Within a space of two years, Kwara State is back to national reckoning in sports and youths development. That effort began with the reintroduction of the sports festival which was last held in 2005. The official football team, Kwara United, are back in the premier league and, thanks to the government’s support, are a strong contender for continental tickets. The administration has just constructed an eight-winged squash court, the largest in the country. Dilapidated facilities like the basketball court, handball court, baseball court, Kwara Football Academy facilities (hostel B) have been revamped. The Olympic-size swimming pool, long condemned to rot like others, is already taking shape. The extensive works on these facilities are a deliberate attempt to engage the youths and redirect national traffic of sports lovers and athletes to Kwara.
Up from its strides in the water sector in the first anniversary, the administration has commenced the construction of new waterworks in Jebba, completion/extension of the one in Oyun/Offa, and Rore, and extensive reticulation within Ilorin metropolis.
Huge investments are being made on security, such as purchase of patrol vehicles. Besides, Kwara State currently sponsors the largest number of (community) police constabularies to aid intelligence gathering and protect lives and properties.
The administration is working hard to promote accountability. Its adoption of e-procurement process, its enviable profile in the States Fiscal Transparency, Accountability and Sustainability, SFTAS, and the social audit programme testify to this. Add that to its prudence, which enables the state to survive, and pay salaries as and when due, at this crunch time.
The administration’s towering achievements across sectors are just as significant as the governor’s silent, yet prevailing Greater Kwara Doctrine – a culture of extending the dividends of democracy to every Kwaran or residents of Kwara, regardless of their persuasions. That Greater Kwara Doctrine erases the cronyism of the past years, where government jobs or patronage were reserved exclusively for chieftains and followers of a political tendency. The doctrine has consistently played out since 2019: from the unexpected retention of top civil servants in their positions, to distribution of COVID-19 relief food, #EndSARS business support funds, recruitment of medical personnel, teachers’ recruitment, and payment of promotion arrears for teachers dating back to 2015, among others.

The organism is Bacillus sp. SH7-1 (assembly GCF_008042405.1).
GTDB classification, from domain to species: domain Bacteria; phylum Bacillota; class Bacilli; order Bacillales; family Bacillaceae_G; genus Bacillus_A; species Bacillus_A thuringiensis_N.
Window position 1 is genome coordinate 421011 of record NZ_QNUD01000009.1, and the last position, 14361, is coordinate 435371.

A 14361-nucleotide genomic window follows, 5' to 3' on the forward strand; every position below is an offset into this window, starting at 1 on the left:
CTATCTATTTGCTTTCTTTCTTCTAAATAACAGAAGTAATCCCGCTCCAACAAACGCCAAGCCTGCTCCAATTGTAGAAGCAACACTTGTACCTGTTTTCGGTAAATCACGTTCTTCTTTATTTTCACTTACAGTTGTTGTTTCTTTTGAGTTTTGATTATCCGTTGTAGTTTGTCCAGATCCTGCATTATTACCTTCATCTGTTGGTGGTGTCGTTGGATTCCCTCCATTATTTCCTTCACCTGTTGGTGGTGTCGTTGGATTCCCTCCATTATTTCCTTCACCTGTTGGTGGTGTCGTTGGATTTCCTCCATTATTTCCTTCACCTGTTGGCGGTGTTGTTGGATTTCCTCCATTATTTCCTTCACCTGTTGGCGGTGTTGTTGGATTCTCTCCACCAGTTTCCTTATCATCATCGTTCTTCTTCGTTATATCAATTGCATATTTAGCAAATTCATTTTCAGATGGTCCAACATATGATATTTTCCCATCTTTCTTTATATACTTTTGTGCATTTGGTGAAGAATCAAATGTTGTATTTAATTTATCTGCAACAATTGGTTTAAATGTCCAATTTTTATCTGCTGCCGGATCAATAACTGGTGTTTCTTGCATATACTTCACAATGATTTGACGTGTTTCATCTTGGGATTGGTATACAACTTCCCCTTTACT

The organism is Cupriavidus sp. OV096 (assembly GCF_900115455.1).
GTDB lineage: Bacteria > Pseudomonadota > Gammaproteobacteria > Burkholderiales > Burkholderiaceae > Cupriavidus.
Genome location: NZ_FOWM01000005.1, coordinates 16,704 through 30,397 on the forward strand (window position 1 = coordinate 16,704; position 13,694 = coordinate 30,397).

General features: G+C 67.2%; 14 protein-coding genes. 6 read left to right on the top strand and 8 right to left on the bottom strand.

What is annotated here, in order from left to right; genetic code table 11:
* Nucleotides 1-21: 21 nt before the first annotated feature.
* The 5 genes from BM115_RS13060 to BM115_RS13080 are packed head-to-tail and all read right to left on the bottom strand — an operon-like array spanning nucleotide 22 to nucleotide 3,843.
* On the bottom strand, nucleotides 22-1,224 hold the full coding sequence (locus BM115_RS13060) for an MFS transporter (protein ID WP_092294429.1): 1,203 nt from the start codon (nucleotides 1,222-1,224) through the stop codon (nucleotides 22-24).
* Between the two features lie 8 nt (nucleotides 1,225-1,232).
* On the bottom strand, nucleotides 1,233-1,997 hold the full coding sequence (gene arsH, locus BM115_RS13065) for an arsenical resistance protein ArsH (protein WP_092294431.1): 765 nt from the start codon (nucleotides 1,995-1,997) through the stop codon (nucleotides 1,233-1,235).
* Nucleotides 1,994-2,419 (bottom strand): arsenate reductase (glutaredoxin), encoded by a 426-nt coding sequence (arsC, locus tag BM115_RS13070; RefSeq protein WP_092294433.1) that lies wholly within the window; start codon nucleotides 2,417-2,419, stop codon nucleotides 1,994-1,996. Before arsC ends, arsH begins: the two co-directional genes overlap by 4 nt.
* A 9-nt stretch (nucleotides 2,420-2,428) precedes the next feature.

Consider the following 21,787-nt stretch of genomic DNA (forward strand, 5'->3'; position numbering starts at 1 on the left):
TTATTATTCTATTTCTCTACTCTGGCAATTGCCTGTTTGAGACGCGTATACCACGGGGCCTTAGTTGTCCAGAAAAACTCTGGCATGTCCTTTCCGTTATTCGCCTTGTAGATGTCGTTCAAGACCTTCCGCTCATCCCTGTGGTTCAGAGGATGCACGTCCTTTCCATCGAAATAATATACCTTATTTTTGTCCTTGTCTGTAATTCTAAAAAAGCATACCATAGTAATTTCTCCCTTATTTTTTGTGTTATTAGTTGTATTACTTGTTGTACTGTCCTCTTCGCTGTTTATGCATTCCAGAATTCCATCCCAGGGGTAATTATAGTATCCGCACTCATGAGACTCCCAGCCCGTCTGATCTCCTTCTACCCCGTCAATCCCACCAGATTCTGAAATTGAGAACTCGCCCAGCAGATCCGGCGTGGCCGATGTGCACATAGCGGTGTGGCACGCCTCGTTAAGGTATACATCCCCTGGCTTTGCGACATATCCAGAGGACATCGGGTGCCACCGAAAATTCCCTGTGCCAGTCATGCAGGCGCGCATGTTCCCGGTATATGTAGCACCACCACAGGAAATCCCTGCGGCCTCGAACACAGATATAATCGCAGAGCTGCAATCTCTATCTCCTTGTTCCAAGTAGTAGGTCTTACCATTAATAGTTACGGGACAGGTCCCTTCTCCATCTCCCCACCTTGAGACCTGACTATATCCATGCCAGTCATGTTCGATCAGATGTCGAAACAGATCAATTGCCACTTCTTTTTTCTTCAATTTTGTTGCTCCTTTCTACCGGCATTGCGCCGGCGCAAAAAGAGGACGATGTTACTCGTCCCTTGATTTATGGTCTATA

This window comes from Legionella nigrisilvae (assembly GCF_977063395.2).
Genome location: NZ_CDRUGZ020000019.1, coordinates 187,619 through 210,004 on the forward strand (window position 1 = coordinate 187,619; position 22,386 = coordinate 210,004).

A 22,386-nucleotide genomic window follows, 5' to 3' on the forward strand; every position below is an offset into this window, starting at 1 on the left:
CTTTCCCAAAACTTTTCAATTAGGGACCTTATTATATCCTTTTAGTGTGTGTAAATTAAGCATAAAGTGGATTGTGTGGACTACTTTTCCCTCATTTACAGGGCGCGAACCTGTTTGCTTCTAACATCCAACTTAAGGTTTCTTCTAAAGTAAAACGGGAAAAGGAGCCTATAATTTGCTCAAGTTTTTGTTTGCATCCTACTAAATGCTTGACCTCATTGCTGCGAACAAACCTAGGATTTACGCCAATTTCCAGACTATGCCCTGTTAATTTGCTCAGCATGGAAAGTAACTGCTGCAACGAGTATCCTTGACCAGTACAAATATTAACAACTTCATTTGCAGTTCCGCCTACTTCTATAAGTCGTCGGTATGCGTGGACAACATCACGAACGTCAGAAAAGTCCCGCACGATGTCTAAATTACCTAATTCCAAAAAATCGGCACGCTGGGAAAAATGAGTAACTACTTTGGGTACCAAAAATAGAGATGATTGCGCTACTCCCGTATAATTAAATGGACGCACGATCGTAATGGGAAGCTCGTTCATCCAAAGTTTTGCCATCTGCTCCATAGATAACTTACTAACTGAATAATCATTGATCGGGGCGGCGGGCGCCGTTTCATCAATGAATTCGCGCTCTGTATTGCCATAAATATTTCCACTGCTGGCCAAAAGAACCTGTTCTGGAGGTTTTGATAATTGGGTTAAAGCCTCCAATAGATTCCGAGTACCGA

What we see under the Governor AbdulRazaq watch is what the ordinary man calls ‘Ijoba mekunu’ – a government with genuine attachment to and love for the vulnerable and the poor.
Strategic plan is central to sustainable development. On that note, a 10-year Kwara State Sustainable Development Plan (2021-2030) is ready for launch. The blueprint will serve to better coordinate government’s responses to population growth, youths bulge, food security, human capital and infrastructural development, and job creation strategies. And, as the capital city expands and grows in population, the second Ilorin Master Plan is now in the works to prepare for the future – 49 years after the first master plan was designed by the Bamigboye regime.
•Ajakaye is the Chief Press Secretary, CPS, to the Kwara State governor.